Referring to FIG. 5, each fastener 71 is a headed stud which has a head portion 712 and a portion 713 which is smaller in cross-section than the portion 712. The stud 71 extends through a hole 73 of the pad 7, and two rings 715 and 716 form sleeves around the portion 713. The end of the portion 713 is then enlarged under pressure so that the rings 715 and 716 tightly clamp the pad 7 between them. Between the ring 716 and the pad 7 is disposed a reinforcing plate 717 to alleviate abrasion caused to the pad 7. To secure the pad 7 to the arch 1, the anterior portion and the posterior portion of the arch 1 are provided with narrow fastening openings 41 corresponding to the locations of the studs 71 so as to engage with the studs 71 respectively. Each fastening opening 41 has an enlarged portion 411 for easy access by the head portion of the stud. The remaining portion 412 of the fastening portion is so dimensioned that it prevents the head portion of the stud 71 from being released in an axial direction but allows the stud 71 to move along the opening 41. The distance between the two headed studs 71 is longer than that between the enlarged portions 411 of the fastening openings so that the headed studs can be positioned in the remaining portions 412 of the fastening openings when the pad 7 is laid properly beneath the arch 1. The remaining portions 412 of the fastening openings are preferably substantially in an L-shape, extending from the enlarged portions 411 respectively and turning away from one another.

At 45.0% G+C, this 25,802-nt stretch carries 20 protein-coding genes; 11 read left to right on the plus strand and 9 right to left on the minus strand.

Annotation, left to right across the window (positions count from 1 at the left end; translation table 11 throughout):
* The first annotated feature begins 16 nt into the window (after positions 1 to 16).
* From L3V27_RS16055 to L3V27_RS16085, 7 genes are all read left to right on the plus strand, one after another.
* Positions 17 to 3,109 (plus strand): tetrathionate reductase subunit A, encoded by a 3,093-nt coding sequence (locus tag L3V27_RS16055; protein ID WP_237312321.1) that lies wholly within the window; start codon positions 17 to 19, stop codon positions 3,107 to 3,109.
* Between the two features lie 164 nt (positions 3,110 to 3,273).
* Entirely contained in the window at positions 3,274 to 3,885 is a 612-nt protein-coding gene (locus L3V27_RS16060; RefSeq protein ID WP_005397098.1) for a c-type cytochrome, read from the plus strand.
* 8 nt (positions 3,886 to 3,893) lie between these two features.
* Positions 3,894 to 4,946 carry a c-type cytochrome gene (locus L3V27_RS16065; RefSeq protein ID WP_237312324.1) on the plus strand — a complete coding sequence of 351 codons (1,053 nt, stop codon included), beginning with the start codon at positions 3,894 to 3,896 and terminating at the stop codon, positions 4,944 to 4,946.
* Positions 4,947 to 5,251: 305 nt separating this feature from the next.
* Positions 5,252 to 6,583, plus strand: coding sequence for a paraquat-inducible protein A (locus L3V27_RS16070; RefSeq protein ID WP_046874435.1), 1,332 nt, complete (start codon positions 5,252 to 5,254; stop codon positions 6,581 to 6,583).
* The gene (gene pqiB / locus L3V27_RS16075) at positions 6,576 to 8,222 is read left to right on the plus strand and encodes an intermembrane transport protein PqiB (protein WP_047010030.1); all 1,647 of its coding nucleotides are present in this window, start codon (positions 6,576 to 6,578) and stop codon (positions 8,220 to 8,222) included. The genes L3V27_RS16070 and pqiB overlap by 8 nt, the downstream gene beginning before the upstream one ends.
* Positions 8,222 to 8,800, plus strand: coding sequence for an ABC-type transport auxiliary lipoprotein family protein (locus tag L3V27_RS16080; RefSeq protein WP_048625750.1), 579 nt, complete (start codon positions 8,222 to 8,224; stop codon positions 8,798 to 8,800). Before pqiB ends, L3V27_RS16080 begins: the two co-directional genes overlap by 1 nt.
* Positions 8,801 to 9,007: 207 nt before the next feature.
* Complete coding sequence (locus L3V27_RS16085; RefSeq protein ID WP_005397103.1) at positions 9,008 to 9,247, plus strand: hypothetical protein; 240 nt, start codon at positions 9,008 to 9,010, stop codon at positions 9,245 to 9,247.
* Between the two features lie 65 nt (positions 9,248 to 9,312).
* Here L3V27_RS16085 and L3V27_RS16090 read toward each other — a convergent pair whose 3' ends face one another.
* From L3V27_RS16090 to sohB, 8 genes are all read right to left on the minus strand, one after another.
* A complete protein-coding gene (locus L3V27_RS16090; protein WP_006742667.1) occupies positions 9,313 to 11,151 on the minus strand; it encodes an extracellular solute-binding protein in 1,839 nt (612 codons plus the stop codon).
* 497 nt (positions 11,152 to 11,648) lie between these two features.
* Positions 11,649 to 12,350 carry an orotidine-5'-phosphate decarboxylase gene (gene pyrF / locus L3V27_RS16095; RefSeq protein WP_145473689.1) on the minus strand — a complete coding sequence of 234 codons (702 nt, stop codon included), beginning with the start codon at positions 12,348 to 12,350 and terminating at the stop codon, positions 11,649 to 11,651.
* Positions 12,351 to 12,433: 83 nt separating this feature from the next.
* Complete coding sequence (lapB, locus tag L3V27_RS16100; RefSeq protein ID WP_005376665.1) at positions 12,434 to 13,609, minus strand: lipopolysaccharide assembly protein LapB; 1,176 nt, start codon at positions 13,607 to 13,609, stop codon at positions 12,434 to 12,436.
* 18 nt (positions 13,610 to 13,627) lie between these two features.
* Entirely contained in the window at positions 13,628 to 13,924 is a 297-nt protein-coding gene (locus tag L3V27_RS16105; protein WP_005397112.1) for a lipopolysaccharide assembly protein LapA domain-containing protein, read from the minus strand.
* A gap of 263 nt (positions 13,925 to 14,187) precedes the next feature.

In connecting the pad 7 to the arch 1, the pad 7 which is flexible is collapsed to enable the studs 71 to extend into the enlarged portions 411 of the fastening openings 41 of the body arch 1. Then, the pad 7 is stretched out to cause the studs 71 to move to and be positioned at the opposite ends of the remaining portion 412 of the fastening openings 41, thereby securing the pad 7 to the body arch 1.